Although both the operation of state-abandoned property laws and the wartime freezing of foreign-owned assets make it most likely that information about Holocaust victims' assets originally deposited in banks will be found in state or federal archives, banks themselves may have information that can assist in identifying or clarifying the fate of such assets.
Under these suggested best practices, banks will first define the universe of accounts to be located to include any account opened at the bank or any of its predecessors in interest before 1945 by a depositor whose address at any time between 1933 and 1945 was in Germany, or a European country occupied by or allied with Germany, and that went dormant after l933.
Banks will then review all Records (defined as any recording in any form of information about an account in the defined universe) that could contain any information about such accounts, including but not limited to transactional customer records, abandoned property procedures and records, safe deposit box procedures and records, and escheatment procedures and records.
Banks will examine applicable document retention policies, both current and contemporaneous, for possible sources of Records and, notwithstanding the provisions of such policies, determine whether transactional customer records (paper, microfilm, microfiche) exist and review whatever records of the bank and its predecessors in interest still exist. If Records exist, banks will collect and review them and attempt to identify accounts in the defined universe. Records will be maintained in a segregated file.
Banks will contact outside counsel and accounting firms that worked for the bank and its predecessors in interest from l933 to the present to determine if they have any Records. They will collect and review any such Records and attempt to identify accounts in the defined universe. These Records (or copies thereof) will be maintained in the same file.
Any identification of an account in the defined universe will be reported to the appropriate unclaimed property official of the state to which the account would have escheated. The bank will report publicly on the conclusions of its review, including to the extent possible the number and value (but not the identity of the account holder) of any accounts identified.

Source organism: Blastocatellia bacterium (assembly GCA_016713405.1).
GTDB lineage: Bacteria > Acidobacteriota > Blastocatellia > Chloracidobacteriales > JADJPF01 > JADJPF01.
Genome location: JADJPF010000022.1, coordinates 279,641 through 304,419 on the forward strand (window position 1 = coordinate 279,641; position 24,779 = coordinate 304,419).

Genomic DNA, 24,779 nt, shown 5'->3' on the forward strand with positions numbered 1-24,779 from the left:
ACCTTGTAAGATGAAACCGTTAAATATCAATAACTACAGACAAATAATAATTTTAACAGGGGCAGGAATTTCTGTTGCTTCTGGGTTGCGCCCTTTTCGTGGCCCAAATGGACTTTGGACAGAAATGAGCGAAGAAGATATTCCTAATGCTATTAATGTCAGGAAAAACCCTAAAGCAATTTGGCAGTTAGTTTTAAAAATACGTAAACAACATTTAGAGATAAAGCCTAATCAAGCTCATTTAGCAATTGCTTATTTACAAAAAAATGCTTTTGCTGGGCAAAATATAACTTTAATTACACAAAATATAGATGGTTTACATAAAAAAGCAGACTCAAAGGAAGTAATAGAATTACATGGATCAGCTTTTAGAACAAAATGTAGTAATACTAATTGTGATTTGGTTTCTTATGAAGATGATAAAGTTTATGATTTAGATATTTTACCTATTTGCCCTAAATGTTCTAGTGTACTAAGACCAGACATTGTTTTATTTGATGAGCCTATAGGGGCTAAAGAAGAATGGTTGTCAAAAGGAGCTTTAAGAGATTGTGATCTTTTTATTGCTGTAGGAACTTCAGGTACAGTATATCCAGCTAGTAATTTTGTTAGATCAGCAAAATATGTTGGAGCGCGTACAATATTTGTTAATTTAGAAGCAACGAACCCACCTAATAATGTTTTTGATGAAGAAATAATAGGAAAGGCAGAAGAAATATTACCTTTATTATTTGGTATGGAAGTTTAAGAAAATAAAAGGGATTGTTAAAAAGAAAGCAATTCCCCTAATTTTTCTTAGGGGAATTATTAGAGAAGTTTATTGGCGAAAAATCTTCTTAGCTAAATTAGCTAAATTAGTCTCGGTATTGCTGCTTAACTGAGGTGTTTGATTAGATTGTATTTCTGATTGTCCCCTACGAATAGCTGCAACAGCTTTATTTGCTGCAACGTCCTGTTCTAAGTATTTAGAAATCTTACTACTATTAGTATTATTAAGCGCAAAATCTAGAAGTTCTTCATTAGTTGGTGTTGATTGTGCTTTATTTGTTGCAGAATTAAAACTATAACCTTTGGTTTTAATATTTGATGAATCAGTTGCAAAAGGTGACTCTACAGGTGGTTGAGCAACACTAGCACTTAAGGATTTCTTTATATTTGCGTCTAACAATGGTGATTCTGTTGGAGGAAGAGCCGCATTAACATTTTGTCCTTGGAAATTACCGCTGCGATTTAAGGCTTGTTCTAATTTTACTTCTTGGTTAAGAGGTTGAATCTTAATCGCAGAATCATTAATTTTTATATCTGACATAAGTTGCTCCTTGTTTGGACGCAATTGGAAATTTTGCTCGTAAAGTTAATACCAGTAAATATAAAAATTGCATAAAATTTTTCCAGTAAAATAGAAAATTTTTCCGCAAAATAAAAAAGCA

The Commission believes that once such a comprehensive search has been completed in accordance with these practices, banks should not be required to make repetitive individual searches.
The museum community has agreed to full disclosure of Holocaust-era works and their provenance.
Holocaust-era cultural property--that is, works created before 1945, transferred after 1932 and before 1946, and which were or could have been in continental Europe between those dates--is found in museums, libraries, galleries, and private collections in the United States.
As early as 1946, the State Department notified museums and other institutions that stolen art was entering the country, but in the years following the war it was not the standard practice for museums, collectors and dealers to investigate the provenance of works they acquired. At the same time, few families whose assets were stolen had the information or the resources--financial or psychological--to locate and pursue claims for lost property.
Although U.S. law provides that good title cannot be conveyed to stolen property, if the current possessor of a stolen work can successfully argue that a claimant's action to recover it is time-barred under a statute of limitations, the goal of restitution can be defeated. Another potential impediment to restitution was raised in a U.S. Government effort to restitute Holocaust-era art by means of a forfeiture action, United States v. Portrait of Wally. 14 In that case, a federal district court in New York held that U.S. forces charged with recovering stolen items were acting on behalf of the true owners and that such recovery prohibited continued treatment of the item as stolen property. Nothing in the Commission's research indicates that the U.S. Army was acting on behalf of owners or their heirs.